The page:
“Truth is the daughter of time” – Sir Francis Bacon
Society, headed by King Henry VII and William Shakespeare, has generally sought to stain the reputation of arguably one of England’s most talented rulers. Richard Plantagenet ruled for just 2 years between 1483 and 1485, but his reign and legacy has become one of the most debated in the history of the English/British monarchy. One image casually flung around popular historiography is of a hunchbacked, moral-less tyrant; a child-murderer and power-obsessed villain. This article argues that such imagery clouds other assessments of history – namely, that Richard III’s interests lay in the health of his dynasty, not in his own personal power, and in fact, that Henry Tudor, upon discovering them alive and well in the Tower of London, murdered the Princes Edward and Richard Jnr. for his own security.
The Rosy Context
Perhaps as significant as what is termed the ‘English Civil War’, the War of the Roses, in which our King Richard III acted, divided English politics for several decades. Two sides of a single family, stemming from English statesmen John of Gaunt (considered the richest man of his time), developed into rival factions, based in York and Lancaster. The Lancastrians boasted Kings Henry IV, V and VI, the last of which lost England much influence in France won by his father and grandfather. Discontent with Henry VI led to a Yorkist rebellion and the crowning of Edward IV in 1461, and although the new King and his brother Richard (our dear Richard III to be) had to put down a Lancastrian resurgence in 1470, by Edward’s death in 1483 the line was secure enough to constitute a direct heir.
Richard was highly respected during his time as Edward IV’s right hand man. The Duke of Gloucester as he was, and as he is known in Shakespeare’s play, ruled much of the north of England, and set up councils and administrative centres for the proper management of resources and human capital in the region. He is generally regarded as a fine practical ruler; he had the creativity of his predecessors combined with the level-headedness and pragmatism of his successors.
The General Consensus
In pure fact, upon the death of his brother, Richard was appointed Lord Protector to his nephew Edward V. What is also given is that soon after, Richard proclaimed himself King and hid the young King and his brother, also called Richard, in the Tower of London. Shakespeare’s play makes out that Richard III had taken on some form of paranoid, Machiavellian trait and had locked up the princes purely in order to claim the thrown for himself. It thus follows that Richard, to ensure that the boys did not trouble him again, murdered the princes but remained publically ambiguous about their well-being. This is the story that Henry Tudor and co. came out with after the Battle of Bosworth, in which Richard was killed, in 1485.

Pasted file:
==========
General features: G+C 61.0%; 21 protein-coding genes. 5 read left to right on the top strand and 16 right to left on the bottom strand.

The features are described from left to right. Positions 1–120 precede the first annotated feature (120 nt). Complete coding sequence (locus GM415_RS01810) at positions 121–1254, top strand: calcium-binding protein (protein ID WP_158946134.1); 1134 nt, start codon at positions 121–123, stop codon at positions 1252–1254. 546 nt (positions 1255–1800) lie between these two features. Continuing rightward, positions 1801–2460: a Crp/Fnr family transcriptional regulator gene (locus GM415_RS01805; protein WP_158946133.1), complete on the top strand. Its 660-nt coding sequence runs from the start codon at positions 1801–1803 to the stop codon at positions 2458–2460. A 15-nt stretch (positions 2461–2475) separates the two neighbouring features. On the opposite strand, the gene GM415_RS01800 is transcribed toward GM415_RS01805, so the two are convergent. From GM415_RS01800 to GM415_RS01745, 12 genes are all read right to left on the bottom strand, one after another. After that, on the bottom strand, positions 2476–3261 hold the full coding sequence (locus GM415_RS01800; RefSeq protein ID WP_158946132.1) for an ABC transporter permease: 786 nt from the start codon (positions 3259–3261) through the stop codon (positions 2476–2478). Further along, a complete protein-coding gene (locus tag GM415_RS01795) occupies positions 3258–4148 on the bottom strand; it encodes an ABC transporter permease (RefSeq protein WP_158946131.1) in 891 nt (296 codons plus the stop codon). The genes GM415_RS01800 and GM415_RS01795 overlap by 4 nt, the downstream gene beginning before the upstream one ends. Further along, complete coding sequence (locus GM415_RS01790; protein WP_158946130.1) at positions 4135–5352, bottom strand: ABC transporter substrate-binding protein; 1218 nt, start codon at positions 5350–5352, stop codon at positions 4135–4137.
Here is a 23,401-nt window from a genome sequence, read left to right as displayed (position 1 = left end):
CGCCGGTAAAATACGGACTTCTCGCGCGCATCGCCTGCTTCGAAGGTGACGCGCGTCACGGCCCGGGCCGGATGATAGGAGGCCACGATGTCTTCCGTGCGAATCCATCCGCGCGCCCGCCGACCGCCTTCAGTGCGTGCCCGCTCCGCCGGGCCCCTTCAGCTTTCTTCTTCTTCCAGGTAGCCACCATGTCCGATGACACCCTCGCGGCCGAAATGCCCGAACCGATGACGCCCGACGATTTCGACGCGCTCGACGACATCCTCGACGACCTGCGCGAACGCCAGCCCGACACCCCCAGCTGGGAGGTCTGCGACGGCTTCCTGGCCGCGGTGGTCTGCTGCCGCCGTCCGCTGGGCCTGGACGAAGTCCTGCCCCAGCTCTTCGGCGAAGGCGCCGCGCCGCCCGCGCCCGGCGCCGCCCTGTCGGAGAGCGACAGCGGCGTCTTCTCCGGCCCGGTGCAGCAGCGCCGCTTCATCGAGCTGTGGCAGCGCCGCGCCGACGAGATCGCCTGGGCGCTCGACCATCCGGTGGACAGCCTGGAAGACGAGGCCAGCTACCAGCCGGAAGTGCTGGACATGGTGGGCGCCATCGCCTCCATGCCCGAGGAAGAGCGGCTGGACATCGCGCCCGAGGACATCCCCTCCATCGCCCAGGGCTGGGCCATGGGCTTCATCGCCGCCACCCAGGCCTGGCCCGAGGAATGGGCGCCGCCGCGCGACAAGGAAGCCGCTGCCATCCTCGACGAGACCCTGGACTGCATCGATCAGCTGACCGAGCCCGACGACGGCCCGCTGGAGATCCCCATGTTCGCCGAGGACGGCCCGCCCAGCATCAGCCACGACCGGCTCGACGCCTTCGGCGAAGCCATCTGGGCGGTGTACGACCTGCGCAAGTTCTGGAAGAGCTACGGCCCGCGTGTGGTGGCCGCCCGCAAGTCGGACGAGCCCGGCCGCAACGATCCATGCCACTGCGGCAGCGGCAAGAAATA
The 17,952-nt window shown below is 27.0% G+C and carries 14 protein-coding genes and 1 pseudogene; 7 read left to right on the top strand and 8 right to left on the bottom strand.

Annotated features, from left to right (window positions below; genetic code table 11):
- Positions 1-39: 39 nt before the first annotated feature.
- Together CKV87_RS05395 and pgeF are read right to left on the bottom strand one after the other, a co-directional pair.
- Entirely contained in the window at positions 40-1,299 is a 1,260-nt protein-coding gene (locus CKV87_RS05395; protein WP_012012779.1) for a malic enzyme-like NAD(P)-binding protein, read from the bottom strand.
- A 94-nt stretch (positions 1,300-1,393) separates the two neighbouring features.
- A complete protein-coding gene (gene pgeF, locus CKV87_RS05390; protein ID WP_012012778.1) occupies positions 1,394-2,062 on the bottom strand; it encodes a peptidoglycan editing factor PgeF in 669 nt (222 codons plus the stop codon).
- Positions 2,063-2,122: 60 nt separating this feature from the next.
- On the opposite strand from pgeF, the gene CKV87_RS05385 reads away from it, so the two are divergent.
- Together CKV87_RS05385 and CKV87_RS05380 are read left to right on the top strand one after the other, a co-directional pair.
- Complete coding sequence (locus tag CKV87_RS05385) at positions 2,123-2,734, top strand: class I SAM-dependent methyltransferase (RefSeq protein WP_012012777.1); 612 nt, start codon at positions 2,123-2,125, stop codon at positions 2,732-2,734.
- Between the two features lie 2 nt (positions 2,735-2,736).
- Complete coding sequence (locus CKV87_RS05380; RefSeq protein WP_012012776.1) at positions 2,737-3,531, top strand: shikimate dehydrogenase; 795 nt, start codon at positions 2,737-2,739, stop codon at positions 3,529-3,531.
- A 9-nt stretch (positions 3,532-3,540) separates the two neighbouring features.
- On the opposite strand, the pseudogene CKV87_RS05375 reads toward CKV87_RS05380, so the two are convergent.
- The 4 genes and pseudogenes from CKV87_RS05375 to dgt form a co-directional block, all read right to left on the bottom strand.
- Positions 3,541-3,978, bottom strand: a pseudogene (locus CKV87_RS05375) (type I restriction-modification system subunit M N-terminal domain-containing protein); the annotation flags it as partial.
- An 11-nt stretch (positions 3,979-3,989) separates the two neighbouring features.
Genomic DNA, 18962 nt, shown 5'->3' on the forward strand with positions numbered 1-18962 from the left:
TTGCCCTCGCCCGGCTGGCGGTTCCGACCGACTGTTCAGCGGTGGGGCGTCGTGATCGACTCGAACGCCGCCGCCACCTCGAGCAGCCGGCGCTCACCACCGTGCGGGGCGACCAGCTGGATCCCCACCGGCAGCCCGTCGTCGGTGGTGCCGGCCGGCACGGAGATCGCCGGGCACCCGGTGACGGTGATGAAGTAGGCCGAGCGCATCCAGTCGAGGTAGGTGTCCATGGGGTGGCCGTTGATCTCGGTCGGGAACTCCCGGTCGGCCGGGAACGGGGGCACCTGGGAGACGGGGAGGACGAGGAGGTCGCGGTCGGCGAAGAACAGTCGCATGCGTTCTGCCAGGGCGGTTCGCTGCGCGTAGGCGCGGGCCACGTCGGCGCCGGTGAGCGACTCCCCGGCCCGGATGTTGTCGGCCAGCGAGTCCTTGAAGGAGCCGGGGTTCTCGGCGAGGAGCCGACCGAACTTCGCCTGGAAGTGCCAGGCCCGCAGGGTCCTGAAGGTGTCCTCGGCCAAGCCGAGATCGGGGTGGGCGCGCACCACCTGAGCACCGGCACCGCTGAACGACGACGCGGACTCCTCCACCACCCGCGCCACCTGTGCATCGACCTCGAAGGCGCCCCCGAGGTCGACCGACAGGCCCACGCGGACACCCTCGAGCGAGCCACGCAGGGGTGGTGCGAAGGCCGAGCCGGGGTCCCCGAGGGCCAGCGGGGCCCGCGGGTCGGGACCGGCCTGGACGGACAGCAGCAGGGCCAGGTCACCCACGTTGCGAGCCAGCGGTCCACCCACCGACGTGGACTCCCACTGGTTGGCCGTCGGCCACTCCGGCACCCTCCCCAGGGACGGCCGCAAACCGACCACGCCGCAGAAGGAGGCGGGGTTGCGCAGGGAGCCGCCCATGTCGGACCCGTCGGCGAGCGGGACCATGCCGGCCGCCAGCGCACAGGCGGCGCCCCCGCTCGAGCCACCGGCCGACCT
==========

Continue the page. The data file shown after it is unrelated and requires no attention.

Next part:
The Alternative Theory
Strategically, and on the basis that Richard’s interests – shown by his loyalty to his brother and the health of the English state – were in fact in the protection of his dynasty and not his own power, it did not make sense to kill the princes. Richard III considered himself a stronger king – while it may have been illegal to depose his own nephew, he almost certainly was a more able candidate for the throne – and took the crown in the interests of keeping England together as a nation (a policy that Henry Tudor subsequently adopted). By keeping the princes alive and well in the Tower of London, but out of sight and very safe in order to prevent their assassination, Richard was in fact building the defence of the Yorkist claim to the throne vis-à-vis the growing dissent from the new Lancastrian figurehead, Henry Tudor, who by his grandmother, was a distant heir to the Kingship via Henry V. It can be said that Richard simply did not have long enough as King to build his basis and then relinquish control of the country in favour of his nephew.
Hence, upon Richard’s death at Bosworth, Henry Tudor rode to London to find, to his dismay, two candidates for the crown of England with significantly more legitimacy than himself. It is equally likely that Henry rather than Richard killed the princes, in order to get rid of any last Yorkist claim. Then, as Henry VII, he silenced all notion of civil war by marrying the princes’ older sister, Elizabeth of York, uniting the two sides of John of Gaunt’s family and creating the Tudor dynasty that would rule for over a century.
Richard III was a loyal and determined ruler; he was the last English monarch to die in battle, and the first since on home soil since Harold II was killed by William the Conqueror in 1066 at Hastings. The discovery of Richard’s remains in Leicestershire has prompted a reburial next year; it is certainly hoped by Ricardians that the monarch will be remembered for the good that he did for England as a country, and not as the crooked hunchback fantasised by Shakespeare and projected into popular culture. For further reading, consult the publications of any of the three Ricardian historical societies, or Josephine Tey’s book The Daughter of Time.